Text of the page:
Highlander 2: The Quickening (1991)

R | 92 mins | Science fiction | 1 November 1991

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HISTORY

Openings credits are preceded by the prologue: “The year is 2024. Industrial pollution has destroyed the ozone layer, leaving the planet at the mercy of the sun’s ultraviolet rays. An electromagnetic shield now protects the earth. A small group believes that the ozone layer has repaired itself and that the shield is no longer necessary. But no one knows for sure.”
       The 17 Jun 1987 DV announced a nine-picture deal between Davis/Panzer Productions and distributor New Century/Vista Films. Among the first titles to be released was a sequel to Highlander (1986, see entry), provisionally titled Highlander 2—Yellowknife, with a budget of $15-$20 million. Nearly two years later, the 27 May 1989 Screen International reported that sixteen to eighteen weeks of production was expected to begin in Nov 1989, on location in Argentina and Chile. Producers Peter S. Davis and William Panzer attributed delays to an unsatisfactory screenplay, and having no firm commitment from director Russell Mulcahy until Jun 1988. The project, retitled Highlander 2020, no longer had a domestic distributor, and was financed primarily by foreign presales. The 5 Dec 1989 HR estimated presales at $14 million, and identified France’s Deal Films as a major investor. The picture’s title was referenced by its official title, Highlander 2: The Quickening. On 26 Feb 1990, DV reported that the devaluation of the U.S. dollar and “rampant inflation in Argentina” increased the budget to $22 million, although Davis and Panzer were able to persuade the majority of their thirty-two foreign distributors to supply the necessary ... More Less

Openings credits are preceded by the prologue: “The year is 2024. Industrial pollution has destroyed the ozone layer, leaving the planet at the mercy of the sun’s ultraviolet rays. An electromagnetic shield now protects the earth. A small group believes that the ozone layer has repaired itself and that the shield is no longer necessary. But no one knows for sure.”
       The 17 Jun 1987 DV announced a nine-picture deal between Davis/Panzer Productions and distributor New Century/Vista Films. Among the first titles to be released was a sequel to Highlander (1986, see entry), provisionally titled Highlander 2—Yellowknife, with a budget of $15-$20 million. Nearly two years later, the 27 May 1989 Screen International reported that sixteen to eighteen weeks of production was expected to begin in Nov 1989, on location in Argentina and Chile. Producers Peter S. Davis and William Panzer attributed delays to an unsatisfactory screenplay, and having no firm commitment from director Russell Mulcahy until Jun 1988. The project, retitled Highlander 2020, no longer had a domestic distributor, and was financed primarily by foreign presales. The 5 Dec 1989 HR estimated presales at $14 million, and identified France’s Deal Films as a major investor. The picture’s title was referenced by its official title, Highlander 2: The Quickening. On 26 Feb 1990, DV reported that the devaluation of the U.S. dollar and “rampant inflation in Argentina” increased the budget to $22 million, although Davis and Panzer were able to persuade the majority of their thirty-two foreign distributors to supply the necessary funds. The producers also invested $4 million of their own money in the form of “equity and deferrals.” Only two weeks earlier, actor Sean Connery agreed to reprise his role from the 1986 film at a salary of $3 million for ten days’ work. Principal photography began 26 Feb 1990 in Buenos Aires, Argentina. A news item in the 24 Aug 1990 HR stated that the picture was $10 million over budget.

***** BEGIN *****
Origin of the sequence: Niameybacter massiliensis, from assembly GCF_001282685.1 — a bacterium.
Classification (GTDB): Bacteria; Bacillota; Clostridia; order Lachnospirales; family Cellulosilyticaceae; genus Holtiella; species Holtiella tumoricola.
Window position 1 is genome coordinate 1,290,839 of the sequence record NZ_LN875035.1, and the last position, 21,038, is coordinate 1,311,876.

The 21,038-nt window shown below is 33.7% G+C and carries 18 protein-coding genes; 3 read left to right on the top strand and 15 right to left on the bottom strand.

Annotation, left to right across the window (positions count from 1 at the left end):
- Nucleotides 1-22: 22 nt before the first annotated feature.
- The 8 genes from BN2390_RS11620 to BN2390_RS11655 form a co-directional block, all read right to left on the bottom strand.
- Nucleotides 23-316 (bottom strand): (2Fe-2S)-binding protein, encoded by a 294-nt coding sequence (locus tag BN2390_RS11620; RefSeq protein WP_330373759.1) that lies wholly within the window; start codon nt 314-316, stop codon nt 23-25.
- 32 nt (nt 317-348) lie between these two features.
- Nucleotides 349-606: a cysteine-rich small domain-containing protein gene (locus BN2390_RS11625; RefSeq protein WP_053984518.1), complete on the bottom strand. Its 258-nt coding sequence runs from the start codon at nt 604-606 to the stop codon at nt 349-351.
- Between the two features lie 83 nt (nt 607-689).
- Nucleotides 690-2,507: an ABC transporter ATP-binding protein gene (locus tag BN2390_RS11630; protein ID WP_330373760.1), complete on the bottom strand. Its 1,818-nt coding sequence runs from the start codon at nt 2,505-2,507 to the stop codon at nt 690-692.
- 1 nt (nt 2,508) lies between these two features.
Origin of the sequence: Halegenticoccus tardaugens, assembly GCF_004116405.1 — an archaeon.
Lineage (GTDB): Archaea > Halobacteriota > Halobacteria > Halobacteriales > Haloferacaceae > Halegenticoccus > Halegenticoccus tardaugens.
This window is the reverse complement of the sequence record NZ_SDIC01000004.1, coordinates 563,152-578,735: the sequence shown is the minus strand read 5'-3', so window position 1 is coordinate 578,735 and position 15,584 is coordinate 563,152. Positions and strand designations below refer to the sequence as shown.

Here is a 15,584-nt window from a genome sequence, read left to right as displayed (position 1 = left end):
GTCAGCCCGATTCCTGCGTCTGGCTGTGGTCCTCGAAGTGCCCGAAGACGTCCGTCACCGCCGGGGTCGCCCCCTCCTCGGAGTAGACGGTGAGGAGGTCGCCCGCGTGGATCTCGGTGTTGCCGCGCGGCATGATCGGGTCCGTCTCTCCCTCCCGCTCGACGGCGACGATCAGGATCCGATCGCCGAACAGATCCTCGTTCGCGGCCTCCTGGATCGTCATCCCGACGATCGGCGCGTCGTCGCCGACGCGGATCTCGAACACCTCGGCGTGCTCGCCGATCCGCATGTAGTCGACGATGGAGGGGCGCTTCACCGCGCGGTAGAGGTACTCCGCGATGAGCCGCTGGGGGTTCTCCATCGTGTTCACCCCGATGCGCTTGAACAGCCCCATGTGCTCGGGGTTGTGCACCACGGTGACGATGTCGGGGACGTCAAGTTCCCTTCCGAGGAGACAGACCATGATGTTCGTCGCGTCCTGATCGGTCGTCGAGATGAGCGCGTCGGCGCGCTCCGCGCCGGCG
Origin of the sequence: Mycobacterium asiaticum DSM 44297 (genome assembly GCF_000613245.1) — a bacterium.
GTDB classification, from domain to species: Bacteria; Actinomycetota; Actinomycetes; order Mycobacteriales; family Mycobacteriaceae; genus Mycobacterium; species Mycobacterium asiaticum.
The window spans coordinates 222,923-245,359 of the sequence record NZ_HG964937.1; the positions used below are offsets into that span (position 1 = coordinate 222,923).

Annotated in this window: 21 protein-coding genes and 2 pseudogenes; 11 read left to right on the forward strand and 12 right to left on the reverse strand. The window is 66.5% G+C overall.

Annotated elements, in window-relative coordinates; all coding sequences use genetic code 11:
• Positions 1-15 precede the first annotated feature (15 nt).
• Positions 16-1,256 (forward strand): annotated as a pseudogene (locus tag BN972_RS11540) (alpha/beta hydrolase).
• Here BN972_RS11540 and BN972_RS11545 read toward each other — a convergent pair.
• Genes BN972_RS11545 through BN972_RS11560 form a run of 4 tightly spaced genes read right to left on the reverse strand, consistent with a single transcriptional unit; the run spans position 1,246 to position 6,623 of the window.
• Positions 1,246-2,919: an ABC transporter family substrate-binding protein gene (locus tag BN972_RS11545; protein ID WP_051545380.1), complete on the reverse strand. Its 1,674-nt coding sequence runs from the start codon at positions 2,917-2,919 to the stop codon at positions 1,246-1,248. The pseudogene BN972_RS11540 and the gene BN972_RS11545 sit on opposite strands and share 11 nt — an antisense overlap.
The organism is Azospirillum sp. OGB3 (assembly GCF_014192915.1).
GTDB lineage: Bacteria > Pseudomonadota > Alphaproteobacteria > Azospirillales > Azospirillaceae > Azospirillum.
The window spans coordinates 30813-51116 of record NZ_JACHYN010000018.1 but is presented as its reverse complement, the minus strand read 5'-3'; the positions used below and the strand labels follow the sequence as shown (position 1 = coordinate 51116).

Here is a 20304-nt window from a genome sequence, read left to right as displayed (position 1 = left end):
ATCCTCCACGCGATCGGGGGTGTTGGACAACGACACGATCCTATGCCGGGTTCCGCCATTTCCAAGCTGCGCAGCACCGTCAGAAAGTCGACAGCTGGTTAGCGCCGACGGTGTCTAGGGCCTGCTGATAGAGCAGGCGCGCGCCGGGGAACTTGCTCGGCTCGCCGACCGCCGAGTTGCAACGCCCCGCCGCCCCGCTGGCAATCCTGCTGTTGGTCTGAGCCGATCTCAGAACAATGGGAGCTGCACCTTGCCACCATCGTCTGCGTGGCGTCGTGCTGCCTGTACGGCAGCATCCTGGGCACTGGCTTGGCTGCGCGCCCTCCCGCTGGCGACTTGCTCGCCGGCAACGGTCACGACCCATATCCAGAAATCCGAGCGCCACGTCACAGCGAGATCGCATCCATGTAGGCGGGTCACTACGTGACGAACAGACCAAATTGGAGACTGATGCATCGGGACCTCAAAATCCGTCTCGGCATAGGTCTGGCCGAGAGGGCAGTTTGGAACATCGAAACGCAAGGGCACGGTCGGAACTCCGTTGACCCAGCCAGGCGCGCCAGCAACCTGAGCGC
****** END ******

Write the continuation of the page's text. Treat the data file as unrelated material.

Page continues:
According to production notes in AMPAS library files, the final cost of the production was $34 million. Actor Christopher Lambert, who appeared in the title role, was reportedly involved in casting and choosing location. Visual effects were planned four months prior to filming, and created over five months of photography and post-production by a fifty-member team. Much of the equipment was shipped from England, such as the swords used by characters “MacLeod” and “Katana,” played by Christopher Lambert and Michael Ironside, respectively. Ironside’s sword was seven feet long and weighed twenty-two pounds, while Lambert’s samurai sword was considerably smaller. The actors performed without stunt doubles, and ruined most of the ten swords supplied to them. A dummy was built to resemble Katana, equipped with locking joints that collapsed when it was decapitated, and a small air cannon that ejected the head. The train wreck scene was staged inside an upside-down subway car, with the passengers suspended by wire over air blowers, to create the illusion of being held against the walls by centrifugal force. Locations included a hangar at an air force base outside Buenos Aires, which served as a hospital ward, a nineteenth-century waterworks that became “Katana’s lair,” the Ullum Dam in San Juan, Argentina, made to resemble the exterior of a prison, and an air base in Moron, Argentina, where the climactic fight scene was filmed. The title character’s apartment was constructed over a three-month period, inspired by the “expressionist and art nouveau” architecture of Buenos Aires. A large street set was also built along the city’s waterfront.
       Despite safety precautions, Argentine set builder Hector Daniel Bazen fell from a twenty-foot scaffold and died of “severe head injuries,” as reported in the 30 Apr 1990 DV. Although Bazen was employed by a local subcontractor, the production company created a trust fund for his two children. A similar accident occurred two weeks earlier, leaving a special effects assistant with a broken leg, and producer William Panzer sustained a broken arm after falling on set.